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Old 03-13-2005, 09:06 AM
Carol L's Avatar
Carol L Carol L is offline
Loves Shih Tzus
Join Date: Jun 2004
Location: Massachusetts
Posts: 1,666
Default Sad Story

How could you?

When I was a puppy, I entertained you with my anticsand made you laugh. You called me your child, and despite a number of chewed shoes and acouple of murdered throw pillows, I became your best friend. Whenever I was"bad," you'd shake your finger at me and ask "How could you?"-but thenyou'd relent and roll me over for a belly rub.

My housebreaking took a little longer than expected, because you were terribly busy, butwe worked on that together. I remember those nights of nuzzling you in bed and listeningto your confidences and secret dreams, and I believed that life could not be any moreperfect.

We went for long walks and runs in the park, car rides, stops for ice cream (I only gotthe cone because "ice cream is bad for dogs" you said), and I took long naps inthe sun waiting for you to come home at the end of the day.

Gradually, you began spending more time at work and on your career, and more timesearching for a human mate. I waited for you patiently, comforted you through heartbreaksand disappointments, never chided you about bad decisions, and romped with glee at yourhomecomings, and when you fell in love. She, now your wife, is not a "dogperson", still I welcomed her into our home, tried to show her affection, and obeyedher. I was happy because you were happy.

Then the human babies came along and I shared your excitement. I was fascinated by theirpinkness, how they smelled, and I wanted to mother them, too. Only she and you worriedthat I might hurt them, and I spent most of my time banished to another room, or to a dogcrate. Oh, how I wanted to love them, but I became a "prisoner of love." As theybegan to grow, I became their friend. They clung to my fur and pulled themselves up onwobbly legs, poked fingers in my eyes, investigated my ears, and gave me kisses on mynose. I loved everything about them and their touch-because your touch was now soinfrequent-and I would've defended them with my life if need be. I would sneak into theirbeds and listen to their worries and secret dreams, and together we waited for the soundof your car in the driveway.

There had been a time, when others asked you if you had a dog, that you produced a photoof me from your wallet and told them stories about me. These past few years, you justanswered "yes" and changed the subject. I had gone from being "yourdog" to "just a dog," and you resented every expenditure on my behalf.

Now, you have a new career opportunity in another city, and you and they will be moving toan apartment that does not allow pets. You've made the right decision for your"family," but there was a time when I was your only family. I was excited aboutthe car ride until we arrived at the animal shelter. It smelled of dogs and cats, of fear,of hopelessness. You filled out the paperwork and said "I know you will find a goodhome for her." They shrugged and gave you a pained look. They understand therealities facing a middle-aged dog, even one with "papers." You had to pry yourson's fingers loose from my collar as he screamed "No, Daddy! Please don'tlet themtake my dog!" And I worried for him, and what lessons you had just taught him aboutfriendship and loyalty, about love and responsibility, and about respect for all life.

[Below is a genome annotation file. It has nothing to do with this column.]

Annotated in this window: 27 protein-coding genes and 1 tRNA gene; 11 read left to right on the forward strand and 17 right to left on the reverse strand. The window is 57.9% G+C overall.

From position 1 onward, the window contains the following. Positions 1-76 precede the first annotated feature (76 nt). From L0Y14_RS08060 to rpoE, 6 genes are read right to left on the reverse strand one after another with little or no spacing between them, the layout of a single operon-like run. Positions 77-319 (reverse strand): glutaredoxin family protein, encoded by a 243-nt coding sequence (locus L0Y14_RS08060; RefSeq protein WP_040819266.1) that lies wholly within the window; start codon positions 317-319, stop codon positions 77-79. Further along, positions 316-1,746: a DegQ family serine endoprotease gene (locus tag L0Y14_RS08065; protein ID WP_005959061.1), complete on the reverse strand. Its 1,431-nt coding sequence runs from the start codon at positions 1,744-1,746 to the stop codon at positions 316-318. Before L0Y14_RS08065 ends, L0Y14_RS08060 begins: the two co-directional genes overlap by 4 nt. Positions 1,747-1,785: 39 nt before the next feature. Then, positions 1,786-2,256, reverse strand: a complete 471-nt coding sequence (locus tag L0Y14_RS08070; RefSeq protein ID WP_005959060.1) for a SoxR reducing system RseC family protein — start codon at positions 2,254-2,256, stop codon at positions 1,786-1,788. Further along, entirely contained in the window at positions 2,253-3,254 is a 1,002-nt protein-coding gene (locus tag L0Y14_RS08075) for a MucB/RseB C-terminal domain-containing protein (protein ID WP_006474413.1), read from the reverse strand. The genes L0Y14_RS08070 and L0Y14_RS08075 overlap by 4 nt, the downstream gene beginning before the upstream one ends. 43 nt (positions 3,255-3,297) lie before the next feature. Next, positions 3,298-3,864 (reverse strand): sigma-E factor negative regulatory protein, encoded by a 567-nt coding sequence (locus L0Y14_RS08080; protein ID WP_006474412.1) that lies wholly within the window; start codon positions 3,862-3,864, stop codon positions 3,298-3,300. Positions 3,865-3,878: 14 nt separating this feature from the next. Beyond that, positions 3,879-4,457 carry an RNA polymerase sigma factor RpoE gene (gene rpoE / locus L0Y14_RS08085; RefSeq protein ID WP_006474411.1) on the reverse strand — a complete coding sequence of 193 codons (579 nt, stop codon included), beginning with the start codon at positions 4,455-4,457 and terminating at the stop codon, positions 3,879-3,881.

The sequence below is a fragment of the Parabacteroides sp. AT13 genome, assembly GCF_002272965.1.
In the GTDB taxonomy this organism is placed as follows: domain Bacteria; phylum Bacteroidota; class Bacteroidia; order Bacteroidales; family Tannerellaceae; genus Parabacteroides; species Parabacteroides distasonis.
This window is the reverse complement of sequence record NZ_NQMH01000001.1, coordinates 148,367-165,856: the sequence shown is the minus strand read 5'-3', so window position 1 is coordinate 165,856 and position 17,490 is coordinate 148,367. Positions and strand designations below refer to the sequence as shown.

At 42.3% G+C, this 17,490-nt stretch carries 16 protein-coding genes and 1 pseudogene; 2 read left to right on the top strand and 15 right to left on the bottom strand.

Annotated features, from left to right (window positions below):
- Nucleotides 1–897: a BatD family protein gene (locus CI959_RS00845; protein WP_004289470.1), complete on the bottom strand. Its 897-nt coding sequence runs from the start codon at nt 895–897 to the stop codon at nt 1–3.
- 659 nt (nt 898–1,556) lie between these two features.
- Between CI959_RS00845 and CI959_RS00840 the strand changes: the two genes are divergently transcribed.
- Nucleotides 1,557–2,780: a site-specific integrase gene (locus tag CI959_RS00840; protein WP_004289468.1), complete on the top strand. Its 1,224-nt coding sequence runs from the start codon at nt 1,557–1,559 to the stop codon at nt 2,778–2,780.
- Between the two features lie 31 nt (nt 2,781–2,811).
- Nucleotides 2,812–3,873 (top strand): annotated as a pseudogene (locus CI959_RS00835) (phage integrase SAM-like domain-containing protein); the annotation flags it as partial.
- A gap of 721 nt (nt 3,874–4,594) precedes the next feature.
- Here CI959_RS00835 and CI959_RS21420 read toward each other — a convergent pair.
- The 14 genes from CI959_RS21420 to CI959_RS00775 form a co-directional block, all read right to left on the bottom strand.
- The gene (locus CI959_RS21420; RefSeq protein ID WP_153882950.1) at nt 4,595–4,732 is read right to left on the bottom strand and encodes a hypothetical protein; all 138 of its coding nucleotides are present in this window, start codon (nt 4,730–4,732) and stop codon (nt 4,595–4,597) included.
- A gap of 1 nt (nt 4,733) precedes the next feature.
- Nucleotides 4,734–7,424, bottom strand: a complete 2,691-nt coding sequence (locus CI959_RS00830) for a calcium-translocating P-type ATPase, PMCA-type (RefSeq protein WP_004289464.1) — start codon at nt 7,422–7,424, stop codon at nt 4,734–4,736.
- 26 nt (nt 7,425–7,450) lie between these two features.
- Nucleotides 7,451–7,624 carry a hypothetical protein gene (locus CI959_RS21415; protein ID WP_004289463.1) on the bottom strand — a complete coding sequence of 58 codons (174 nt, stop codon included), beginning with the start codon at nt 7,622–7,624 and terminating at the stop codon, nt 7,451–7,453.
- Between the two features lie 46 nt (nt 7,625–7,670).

You gave me a good-bye pat on the head, avoided my eyes, and politely refused to take mycollar and leash with you. You had a deadline to meet and now I have one, too. After youleft, the two nice ladies said you probably knew about your upcoming move months ago andmade no attempt to find me another good home. They shook their heads and asked "Howcould you?" They are as attentive to us here in the shelter as their busy schedulesallow. They feed us, of course, but I lost my appetite days ago. At first, whenever anyonepassed my pen, I rushed to the front, hoping it was you that you had changed yourmind-that this was all a bad dream...or I hoped it would at least be someone who cared,anyone who might save me. When I realized I could not compete with the frolicking forattention of happy puppies, oblivious to their own fate, I retreated to a far corner andwaited. I heard her footsteps as she came for me at the end of the day, and I padded alongthe aisle after her to a separate room. A blissfully quiet room. She placed me on thetable and rubbed my ears, and told me not to worry. My heart pounded in anticipation ofwhat was to come, but there was also a sense of relief. As is my nature, I was moreconcerned about her. The burden which she bears weighs heavily on her, and I know that,the same way I knew your every mood. She gently placed a tourniquet around my foreleg as atear ran down her cheek. I licked her hand in the same way I used to comfort you so manyyears ago. She expertly slid the hypodermic needle into my vein. As I felt the sting andthe cool liquid coursing through my body, I lay down sleepily, looked into her kind eyesand murmured "How could you?" Perhaps because she understood my dogspeak, shesaid "I'm so sorry." She hugged me, and hurriedly explained it was her job tomake sure I went to a better place, where I wouldn't be ignored or abused or abandoned, orhave to fend for myself-a place of love and light so very different from this earthlyplace

Please send this to your friends, and help abusedpets everywhere. Story written by Jim WIllis
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